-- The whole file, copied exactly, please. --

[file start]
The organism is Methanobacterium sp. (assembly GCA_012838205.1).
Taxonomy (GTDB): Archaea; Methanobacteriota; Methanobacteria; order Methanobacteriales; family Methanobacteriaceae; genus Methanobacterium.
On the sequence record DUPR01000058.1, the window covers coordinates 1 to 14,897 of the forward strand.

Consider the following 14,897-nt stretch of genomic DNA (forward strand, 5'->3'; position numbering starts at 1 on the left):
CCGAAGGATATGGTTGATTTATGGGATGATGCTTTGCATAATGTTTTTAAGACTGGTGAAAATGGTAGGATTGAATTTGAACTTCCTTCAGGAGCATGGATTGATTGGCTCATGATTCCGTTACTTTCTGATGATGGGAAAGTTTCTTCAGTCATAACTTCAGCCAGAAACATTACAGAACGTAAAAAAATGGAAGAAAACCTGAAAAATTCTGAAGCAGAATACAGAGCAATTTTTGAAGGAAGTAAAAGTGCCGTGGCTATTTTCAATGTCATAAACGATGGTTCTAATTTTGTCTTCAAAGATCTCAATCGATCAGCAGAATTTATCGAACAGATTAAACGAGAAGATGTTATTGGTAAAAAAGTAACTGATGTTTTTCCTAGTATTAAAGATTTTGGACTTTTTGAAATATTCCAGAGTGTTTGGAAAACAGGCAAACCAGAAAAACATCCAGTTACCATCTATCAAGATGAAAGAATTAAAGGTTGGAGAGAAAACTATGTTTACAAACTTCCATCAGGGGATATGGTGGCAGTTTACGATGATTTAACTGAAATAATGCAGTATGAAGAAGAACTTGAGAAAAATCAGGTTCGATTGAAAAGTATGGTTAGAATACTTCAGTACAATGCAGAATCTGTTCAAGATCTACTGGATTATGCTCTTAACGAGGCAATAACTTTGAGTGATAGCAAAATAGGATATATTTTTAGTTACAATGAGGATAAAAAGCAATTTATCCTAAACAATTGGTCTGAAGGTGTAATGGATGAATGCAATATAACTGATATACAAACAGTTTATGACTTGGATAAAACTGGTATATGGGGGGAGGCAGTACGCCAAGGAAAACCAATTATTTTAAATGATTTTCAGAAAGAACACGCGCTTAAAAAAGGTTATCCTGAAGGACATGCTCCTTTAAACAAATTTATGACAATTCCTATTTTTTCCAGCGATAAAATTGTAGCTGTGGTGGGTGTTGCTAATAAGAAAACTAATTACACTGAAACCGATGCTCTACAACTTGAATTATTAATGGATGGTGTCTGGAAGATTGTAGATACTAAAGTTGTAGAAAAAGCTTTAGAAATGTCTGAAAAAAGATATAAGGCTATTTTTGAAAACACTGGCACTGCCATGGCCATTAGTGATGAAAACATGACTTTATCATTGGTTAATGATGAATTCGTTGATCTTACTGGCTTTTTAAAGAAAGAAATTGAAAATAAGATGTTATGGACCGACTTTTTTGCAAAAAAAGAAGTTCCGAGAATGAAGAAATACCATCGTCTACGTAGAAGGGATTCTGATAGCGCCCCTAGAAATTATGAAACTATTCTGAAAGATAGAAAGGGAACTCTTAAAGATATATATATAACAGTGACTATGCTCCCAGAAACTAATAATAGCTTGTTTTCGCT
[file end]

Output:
The organism is Methanobacterium sp. (assembly GCA_012838205.1).
Taxonomy (GTDB): Archaea; Methanobacteriota; Methanobacteria; order Methanobacteriales; family Methanobacteriaceae; genus Methanobacterium.
On the sequence record DUPR01000058.1, the window covers coordinates 1 to 14,897 of the forward strand.

Consider the following 14,897-nt stretch of genomic DNA (forward strand, 5'->3'; position numbering starts at 1 on the left):
CCGAAGGATATGGTTGATTTATGGGATGATGCTTTGCATAATGTTTTTAAGACTGGTGAAAATGGTAGGATTGAATTTGAACTTCCTTCAGGAGCATGGATTGATTGGCTCATGATTCCGTTACTTTCTGATGATGGGAAAGTTTCTTCAGTCATAACTTCAGCCAGAAACATTACAGAACGTAAAAAAATGGAAGAAAACCTGAAAAATTCTGAAGCAGAATACAGAGCAATTTTTGAAGGAAGTAAAAGTGCCGTGGCTATTTTCAATGTCATAAACGATGGTTCTAATTTTGTCTTCAAAGATCTCAATCGATCAGCAGAATTTATCGAACAGATTAAACGAGAAGATGTTATTGGTAAAAAAGTAACTGATGTTTTTCCTAGTATTAAAGATTTTGGACTTTTTGAAATATTCCAGAGTGTTTGGAAAACAGGCAAACCAGAAAAACATCCAGTTACCATCTATCAAGATGAAAGAATTAAAGGTTGGAGAGAAAACTATGTTTACAAACTTCCATCAGGGGATATGGTGGCAGTTTACGATGATTTAACTGAAATAATGCAGTATGAAGAAGAACTTGAGAAAAATCAGGTTCGATTGAAAAGTATGGTTAGAATACTTCAGTACAATGCAGAATCTGTTCAAGATCTACTGGATTATGCTCTTAACGAGGCAATAACTTTGAGTGATAGCAAAATAGGATATATTTTTAGTTACAATGAGGATAAAAAGCAATTTATCCTAAACAATTGGTCTGAAGGTGTAATGGATGAATGCAATATAACTGATATACAAACAGTTTATGACTTGGATAAAACTGGTATATGGGGGGAGGCAGTACGCCAAGGAAAACCAATTATTTTAAATGATTTTCAGAAAGAACACGCGCTTAAAAAAGGTTATCCTGAAGGACATGCTCCTTTAAACAAATTTATGACAATTCCTATTTTTTCCAGCGATAAAATTGTAGCTGTGGTGGGTGTTGCTAATAAGAAAACTAATTACACTGAAACCGATGCTCTACAACTTGAATTATTAATGGATGGTGTCTGGAAGATTGTAGATACTAAAGTTGTAGAAAAAGCTTTAGAAATGTCTGAAAAAAGATATAAGGCTATTTTTGAAAACACTGGCACTGCCATGGCCATTAGTGATGAAAACATGACTTTATCATTGGTTAATGATGAATTCGTTGATCTTACTGGCTTTTTAAAGAAAGAAATTGAAAATAAGATGTTATGGACCGACTTTTTTGCAAAAAAAGAAGTTCCGAGAATGAAGAAATACCATCGTCTACGTAGAAGGGATTCTGATAGCGCCCCTAGAAATTATGAAACTATTCTGAAAGATAGAAAGGGAACTCTTAAAGATATATATATAACAGTGACTATGCTCCCAGAAACTAATAATAGCTTGTTTTCGCT